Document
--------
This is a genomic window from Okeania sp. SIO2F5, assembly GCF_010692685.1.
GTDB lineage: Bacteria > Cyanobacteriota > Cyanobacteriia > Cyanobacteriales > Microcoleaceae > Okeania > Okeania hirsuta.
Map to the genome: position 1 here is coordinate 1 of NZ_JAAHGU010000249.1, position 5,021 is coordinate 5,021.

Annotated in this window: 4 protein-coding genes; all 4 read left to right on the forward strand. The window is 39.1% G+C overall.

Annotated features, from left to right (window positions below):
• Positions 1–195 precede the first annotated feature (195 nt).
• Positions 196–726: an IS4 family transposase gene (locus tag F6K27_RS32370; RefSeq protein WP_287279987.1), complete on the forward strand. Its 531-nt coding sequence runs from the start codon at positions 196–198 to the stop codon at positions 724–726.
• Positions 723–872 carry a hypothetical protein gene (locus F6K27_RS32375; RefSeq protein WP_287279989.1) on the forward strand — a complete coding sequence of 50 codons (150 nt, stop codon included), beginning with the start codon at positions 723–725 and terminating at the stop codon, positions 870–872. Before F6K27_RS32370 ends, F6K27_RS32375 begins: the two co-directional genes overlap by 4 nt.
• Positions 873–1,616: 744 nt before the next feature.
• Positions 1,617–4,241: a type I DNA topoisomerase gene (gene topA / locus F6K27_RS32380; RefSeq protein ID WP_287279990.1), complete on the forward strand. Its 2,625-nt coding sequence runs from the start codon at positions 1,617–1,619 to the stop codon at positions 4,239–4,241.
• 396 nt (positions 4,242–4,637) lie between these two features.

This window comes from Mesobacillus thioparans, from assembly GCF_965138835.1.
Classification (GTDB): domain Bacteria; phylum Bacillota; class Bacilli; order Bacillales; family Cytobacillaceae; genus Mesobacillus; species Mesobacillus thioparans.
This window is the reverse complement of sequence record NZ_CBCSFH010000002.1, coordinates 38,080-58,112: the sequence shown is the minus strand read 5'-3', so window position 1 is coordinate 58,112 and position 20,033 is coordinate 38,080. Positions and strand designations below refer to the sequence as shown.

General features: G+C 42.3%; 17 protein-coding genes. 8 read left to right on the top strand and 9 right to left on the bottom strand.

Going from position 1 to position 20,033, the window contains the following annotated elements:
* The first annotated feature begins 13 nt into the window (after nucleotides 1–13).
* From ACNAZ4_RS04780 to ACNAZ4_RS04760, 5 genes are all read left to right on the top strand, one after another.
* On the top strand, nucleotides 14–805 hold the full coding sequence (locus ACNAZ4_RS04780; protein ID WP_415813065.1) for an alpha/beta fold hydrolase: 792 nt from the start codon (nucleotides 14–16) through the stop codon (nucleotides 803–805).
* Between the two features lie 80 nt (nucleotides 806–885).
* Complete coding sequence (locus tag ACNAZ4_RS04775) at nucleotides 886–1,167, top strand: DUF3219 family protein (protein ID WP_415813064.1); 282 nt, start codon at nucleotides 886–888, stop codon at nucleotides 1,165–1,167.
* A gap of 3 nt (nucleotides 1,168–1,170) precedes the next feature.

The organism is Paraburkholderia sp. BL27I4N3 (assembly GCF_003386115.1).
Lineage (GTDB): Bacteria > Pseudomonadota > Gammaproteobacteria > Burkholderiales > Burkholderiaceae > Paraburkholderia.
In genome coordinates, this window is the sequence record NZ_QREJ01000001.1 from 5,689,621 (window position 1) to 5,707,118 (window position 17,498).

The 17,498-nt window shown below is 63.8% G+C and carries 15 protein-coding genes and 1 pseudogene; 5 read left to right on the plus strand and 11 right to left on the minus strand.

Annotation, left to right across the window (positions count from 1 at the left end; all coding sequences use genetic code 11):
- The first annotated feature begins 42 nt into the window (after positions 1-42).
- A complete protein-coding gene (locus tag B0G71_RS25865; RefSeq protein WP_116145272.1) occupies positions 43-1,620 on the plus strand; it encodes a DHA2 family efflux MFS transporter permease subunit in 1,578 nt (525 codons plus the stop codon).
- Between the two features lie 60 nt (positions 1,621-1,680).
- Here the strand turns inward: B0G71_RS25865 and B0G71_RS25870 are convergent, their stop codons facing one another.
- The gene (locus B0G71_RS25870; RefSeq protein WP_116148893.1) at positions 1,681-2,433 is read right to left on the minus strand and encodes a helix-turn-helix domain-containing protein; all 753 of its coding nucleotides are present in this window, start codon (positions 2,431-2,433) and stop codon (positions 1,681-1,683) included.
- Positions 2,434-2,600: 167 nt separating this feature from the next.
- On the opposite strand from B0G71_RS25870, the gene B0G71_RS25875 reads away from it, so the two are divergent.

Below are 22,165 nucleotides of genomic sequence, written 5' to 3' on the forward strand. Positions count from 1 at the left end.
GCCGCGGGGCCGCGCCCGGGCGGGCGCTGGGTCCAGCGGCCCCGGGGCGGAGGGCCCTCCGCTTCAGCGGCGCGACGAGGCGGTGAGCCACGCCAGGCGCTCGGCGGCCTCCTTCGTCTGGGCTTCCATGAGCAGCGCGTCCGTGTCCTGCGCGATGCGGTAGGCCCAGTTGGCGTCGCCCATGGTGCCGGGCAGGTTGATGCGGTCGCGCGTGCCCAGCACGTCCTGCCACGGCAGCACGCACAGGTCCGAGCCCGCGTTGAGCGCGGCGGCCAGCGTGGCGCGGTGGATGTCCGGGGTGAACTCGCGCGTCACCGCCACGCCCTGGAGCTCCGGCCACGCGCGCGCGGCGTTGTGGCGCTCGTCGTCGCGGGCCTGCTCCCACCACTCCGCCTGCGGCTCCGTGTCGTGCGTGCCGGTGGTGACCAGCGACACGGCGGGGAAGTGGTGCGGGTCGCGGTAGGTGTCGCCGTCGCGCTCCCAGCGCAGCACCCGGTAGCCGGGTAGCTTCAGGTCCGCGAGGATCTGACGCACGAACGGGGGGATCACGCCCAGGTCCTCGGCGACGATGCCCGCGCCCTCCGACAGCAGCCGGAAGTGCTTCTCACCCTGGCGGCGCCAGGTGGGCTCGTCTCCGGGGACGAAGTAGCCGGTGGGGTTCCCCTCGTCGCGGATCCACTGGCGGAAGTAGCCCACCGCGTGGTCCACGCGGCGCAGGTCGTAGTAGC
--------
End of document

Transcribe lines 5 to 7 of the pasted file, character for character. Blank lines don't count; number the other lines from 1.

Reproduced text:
Annotated features, from left to right (window positions below):
• Positions 1–195 precede the first annotated feature (195 nt).
• Positions 196–726: an IS4 family transposase gene (locus tag F6K27_RS32370; RefSeq protein WP_287279987.1), complete on the forward strand. Its 531-nt coding sequence runs from the start codon at positions 196–198 to the stop codon at positions 724–726.